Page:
Deacon Taylor Williams frequently sits on the steps outside of his house on the 1300 block of Seltzer Street and converses with neighbors about the positive changes that he envisions God would bring to the embattled block.
Located in between Somerset Street and Silver Street, the 1300 block of Seltzer is a small side street in northern Fairhill that consists of several abandoned houses, vacant lots filled with litter and a high crime rate. Many residents of the block remember a time not too long ago when this block thrived and did not face the hardships that it does today. Under the leadership of Williams, residents of the once proud block have turned to religion in an effort to initiate change and to restore pride in the community.
Williams, who is a deacon at St. Mark’s Outreach Baptist Church, moved to the block seven years ago and became block captain shortly thereafter. During this time, Williams has seen first hand many of the issues that face the people of this area.
“A lot of the houses on the block have been abandoned for years and need to be fixed up,” Williams said. “We need to get one or two people in the community together and fix these lots up as well.”
Drugs and crime have also been an issue for residents of the block. Williams has seen several neighbors fall victim to crime over the years. This has led many residents of the block living in constant unease.
Rochelle Lewis often walks down this block during her commute from work. She can recount several times where she thought she would be a victim of crime since she is an elderly woman.
“You’ve got a block right here that’s very dangerous,” said Lewis. “When you go out you have to say little and observe more.”
Two years ago, Williams decided to form a prayer group for residents of the block. Every other Saturday morning a few residents gather in a prayer circle in the street and pray for the betterment of the block and the community.
“We pray that God can not only have an impact on this block but that it spreads throughout the entire neighborhood,” Williams said. “It’s really important because you don’t always have to start in the sanctuary but you can start in streets.”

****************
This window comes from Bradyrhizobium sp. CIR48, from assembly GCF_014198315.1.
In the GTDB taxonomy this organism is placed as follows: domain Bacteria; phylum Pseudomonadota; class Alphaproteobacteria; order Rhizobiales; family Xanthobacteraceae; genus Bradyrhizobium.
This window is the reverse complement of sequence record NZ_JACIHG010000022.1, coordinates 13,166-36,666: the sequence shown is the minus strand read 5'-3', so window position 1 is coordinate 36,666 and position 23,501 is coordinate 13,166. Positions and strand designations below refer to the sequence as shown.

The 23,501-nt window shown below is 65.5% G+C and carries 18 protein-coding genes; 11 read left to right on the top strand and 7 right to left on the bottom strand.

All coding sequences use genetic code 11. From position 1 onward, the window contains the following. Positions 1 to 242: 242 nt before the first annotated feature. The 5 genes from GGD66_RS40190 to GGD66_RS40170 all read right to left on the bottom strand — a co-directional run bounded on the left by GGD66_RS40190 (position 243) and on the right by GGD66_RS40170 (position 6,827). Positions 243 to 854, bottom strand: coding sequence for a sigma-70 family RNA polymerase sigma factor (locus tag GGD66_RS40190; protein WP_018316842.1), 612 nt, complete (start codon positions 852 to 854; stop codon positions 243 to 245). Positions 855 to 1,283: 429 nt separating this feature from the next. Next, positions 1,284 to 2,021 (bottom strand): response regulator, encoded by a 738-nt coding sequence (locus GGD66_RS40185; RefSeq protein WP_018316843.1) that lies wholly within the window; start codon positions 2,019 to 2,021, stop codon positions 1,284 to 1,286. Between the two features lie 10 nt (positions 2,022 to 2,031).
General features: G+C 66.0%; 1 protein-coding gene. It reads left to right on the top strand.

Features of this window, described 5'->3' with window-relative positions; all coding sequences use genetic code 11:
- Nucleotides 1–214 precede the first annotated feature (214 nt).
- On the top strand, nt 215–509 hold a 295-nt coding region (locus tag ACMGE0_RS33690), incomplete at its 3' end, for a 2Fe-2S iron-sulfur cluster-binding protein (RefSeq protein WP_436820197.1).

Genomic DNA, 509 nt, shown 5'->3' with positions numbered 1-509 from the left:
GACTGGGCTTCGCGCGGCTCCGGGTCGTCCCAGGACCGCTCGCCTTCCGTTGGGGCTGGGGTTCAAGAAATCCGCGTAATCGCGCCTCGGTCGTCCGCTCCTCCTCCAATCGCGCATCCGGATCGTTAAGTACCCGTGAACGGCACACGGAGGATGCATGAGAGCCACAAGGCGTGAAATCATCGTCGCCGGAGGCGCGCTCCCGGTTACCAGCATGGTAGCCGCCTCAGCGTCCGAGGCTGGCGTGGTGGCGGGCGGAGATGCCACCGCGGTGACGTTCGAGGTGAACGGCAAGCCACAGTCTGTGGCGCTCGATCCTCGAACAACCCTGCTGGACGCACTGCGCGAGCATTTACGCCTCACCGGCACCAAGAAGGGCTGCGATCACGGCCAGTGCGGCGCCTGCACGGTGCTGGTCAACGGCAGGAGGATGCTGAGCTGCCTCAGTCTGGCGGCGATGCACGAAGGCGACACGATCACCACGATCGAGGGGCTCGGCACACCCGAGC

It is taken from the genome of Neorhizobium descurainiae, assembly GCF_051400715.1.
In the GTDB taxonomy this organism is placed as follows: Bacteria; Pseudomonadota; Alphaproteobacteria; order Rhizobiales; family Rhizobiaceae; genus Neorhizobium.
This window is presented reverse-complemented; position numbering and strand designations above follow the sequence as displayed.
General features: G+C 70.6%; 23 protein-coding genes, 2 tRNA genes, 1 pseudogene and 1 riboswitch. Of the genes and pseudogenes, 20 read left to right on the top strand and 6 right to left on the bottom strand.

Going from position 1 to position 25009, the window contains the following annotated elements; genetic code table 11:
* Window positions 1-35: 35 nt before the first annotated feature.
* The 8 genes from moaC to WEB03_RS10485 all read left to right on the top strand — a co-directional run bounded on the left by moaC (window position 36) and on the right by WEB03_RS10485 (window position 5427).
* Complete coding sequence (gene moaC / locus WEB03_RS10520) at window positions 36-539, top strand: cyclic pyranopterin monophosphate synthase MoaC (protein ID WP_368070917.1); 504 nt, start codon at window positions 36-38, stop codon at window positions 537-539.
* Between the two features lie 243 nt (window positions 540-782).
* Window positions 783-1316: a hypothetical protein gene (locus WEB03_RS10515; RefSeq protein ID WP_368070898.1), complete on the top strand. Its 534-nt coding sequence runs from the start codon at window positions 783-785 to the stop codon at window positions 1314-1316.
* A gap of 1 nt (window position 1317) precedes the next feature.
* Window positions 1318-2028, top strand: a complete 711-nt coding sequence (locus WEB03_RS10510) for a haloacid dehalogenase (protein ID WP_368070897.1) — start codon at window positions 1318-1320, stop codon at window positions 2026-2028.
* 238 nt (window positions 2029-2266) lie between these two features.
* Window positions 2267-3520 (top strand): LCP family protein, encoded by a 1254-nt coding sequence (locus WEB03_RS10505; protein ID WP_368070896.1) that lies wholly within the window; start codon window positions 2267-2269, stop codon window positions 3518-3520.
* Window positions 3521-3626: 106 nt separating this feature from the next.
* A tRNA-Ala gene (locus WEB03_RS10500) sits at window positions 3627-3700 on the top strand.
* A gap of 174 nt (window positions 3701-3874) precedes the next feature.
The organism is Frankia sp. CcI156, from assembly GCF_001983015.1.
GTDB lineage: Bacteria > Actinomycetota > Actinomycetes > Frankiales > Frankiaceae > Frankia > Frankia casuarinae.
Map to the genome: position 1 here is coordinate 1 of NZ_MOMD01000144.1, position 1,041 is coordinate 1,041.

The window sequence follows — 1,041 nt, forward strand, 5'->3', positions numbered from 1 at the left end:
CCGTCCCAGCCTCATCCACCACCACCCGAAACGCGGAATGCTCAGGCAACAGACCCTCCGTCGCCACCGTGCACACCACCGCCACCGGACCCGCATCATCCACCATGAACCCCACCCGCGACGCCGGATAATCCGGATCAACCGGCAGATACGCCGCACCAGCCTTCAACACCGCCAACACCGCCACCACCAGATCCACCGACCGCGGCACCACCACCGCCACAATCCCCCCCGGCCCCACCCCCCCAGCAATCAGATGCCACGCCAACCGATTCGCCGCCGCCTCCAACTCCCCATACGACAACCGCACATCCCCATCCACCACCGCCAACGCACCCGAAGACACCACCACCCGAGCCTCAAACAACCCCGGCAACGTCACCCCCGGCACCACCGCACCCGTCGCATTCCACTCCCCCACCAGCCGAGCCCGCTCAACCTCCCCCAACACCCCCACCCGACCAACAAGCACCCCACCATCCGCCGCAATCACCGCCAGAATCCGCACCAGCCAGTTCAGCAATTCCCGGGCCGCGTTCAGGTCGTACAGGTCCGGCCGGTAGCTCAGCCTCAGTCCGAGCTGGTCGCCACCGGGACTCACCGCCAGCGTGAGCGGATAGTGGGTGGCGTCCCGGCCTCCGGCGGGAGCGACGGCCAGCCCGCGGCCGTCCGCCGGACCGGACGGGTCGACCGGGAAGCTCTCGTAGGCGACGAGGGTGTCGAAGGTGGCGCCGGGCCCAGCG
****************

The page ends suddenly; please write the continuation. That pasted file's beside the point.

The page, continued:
Tonya Taylor has lived on the block for five years recognizes the importance of the prayer gatherings for the residents.
“It’s a good thing because you don’t see a lot of people doing things like that,” she said. “I try to make it out every time it goes on.”
Taylor was a seasonal employee at Citizen Bank Ballpark and is currently unemployed. She has been very concerned about the state of the block and often reaches out to City Council members in seek of improvements.
“They need to fix these abandoned houses up and give them to the homeless,” she said. “It would also be nice if we could get the sidewalks painted, but nobody don’t want to seem help anymore.”
Toni Wilson was raised on the block and currently resides there with her husband, Minister David Wilson. Wilson and her mother moved to the block in the 1950s when the majority of the residents were white. They were only the second African-American family to move on to the block. When Wilson’s mother died, the house was passed down to her.
“Back then it used to be people in every house on the block,” she said. “You couldn’t find an abandoned house on the street. ”
Nearly six decades later the block that Toni Wilson grew up on is barely recognizable. Many of the residents who lived on the block during her youth no longer reside there.
“Most of these abandoned houses were left to the children of the older folks who used to live here,” Wilson said. “But a lot of the older people passed away and their children aren’t taking care of the houses.”
Johanna Hyman also grew up on the block as a child. Her mother passed her house down to her and Hyman now rents out the four-bedroom house that lies next to the vacant lot. Hyman has fond memories of the block and remembers when all of the residents were a tight-knit community.
“I remember when it was a like a neighborhood block,” said Hyman. “It was like a family back then, but things are different now.”
Hyman said she plans on turning the vacant lot into a garden for the kids of the block so that it isn’t used for drug trafficking. Even though Hyman no longer lives on the block she has become frustrated with the lack of reformation.
“The foundation for most of these houses are good but the city don’t want to refurbish them,” said Hyman. “They’ll rather leave them abandoned.”
Despite growing displeasure with city officials about the state of block, most residents have stayed grounded in their religion in hopes that God can bring change.
“We got one thing on our side though and that’s God,” said Taylor.